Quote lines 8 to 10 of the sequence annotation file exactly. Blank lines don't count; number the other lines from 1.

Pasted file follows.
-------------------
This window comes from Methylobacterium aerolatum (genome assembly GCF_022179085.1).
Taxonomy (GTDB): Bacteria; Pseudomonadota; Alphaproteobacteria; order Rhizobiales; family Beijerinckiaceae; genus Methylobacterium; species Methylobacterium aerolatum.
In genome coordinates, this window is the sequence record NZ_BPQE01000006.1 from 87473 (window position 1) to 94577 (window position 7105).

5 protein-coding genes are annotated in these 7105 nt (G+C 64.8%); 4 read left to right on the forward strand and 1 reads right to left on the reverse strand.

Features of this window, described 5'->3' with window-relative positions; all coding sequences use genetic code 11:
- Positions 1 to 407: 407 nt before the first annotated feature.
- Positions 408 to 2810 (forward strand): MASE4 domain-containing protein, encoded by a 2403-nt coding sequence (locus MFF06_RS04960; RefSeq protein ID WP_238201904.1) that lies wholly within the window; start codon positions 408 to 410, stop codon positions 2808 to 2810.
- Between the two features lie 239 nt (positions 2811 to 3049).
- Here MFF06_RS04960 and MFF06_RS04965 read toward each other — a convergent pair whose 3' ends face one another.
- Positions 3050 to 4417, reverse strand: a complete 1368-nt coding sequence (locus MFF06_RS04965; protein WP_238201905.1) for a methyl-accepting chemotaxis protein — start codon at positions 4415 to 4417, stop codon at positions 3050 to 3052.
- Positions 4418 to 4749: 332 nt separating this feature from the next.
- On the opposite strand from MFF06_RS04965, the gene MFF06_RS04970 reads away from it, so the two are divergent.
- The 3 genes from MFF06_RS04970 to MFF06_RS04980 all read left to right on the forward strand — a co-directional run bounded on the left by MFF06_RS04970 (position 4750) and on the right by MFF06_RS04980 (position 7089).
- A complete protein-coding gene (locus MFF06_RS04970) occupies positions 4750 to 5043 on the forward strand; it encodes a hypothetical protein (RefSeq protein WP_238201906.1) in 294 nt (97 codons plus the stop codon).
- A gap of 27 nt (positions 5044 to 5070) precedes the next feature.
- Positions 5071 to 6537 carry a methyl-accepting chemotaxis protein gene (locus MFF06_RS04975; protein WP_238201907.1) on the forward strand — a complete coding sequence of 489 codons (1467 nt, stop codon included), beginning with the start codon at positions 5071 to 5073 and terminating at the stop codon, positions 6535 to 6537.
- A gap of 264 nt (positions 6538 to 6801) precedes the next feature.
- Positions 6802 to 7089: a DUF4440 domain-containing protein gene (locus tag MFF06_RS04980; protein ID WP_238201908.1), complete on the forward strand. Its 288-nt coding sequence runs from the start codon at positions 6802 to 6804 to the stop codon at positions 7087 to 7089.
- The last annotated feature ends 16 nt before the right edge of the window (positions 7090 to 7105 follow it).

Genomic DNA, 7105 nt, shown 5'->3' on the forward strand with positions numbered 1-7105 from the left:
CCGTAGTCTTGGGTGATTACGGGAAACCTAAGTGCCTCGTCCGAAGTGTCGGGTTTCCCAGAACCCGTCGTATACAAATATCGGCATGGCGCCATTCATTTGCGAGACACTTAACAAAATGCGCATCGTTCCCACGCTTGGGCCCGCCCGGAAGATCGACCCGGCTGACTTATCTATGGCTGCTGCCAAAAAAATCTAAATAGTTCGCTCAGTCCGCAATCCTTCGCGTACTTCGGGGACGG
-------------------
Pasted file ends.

- Between the two features lie 239 nt (positions 2811 to 3049).
- Here MFF06_RS04960 and MFF06_RS04965 read toward each other — a convergent pair whose 3' ends face one another.
- Positions 3050 to 4417, reverse strand: a complete 1368-nt coding sequence (locus MFF06_RS04965; protein WP_238201905.1) for a methyl-accepting chemotaxis protein — start codon at positions 4415 to 4417, stop codon at positions 3050 to 3052.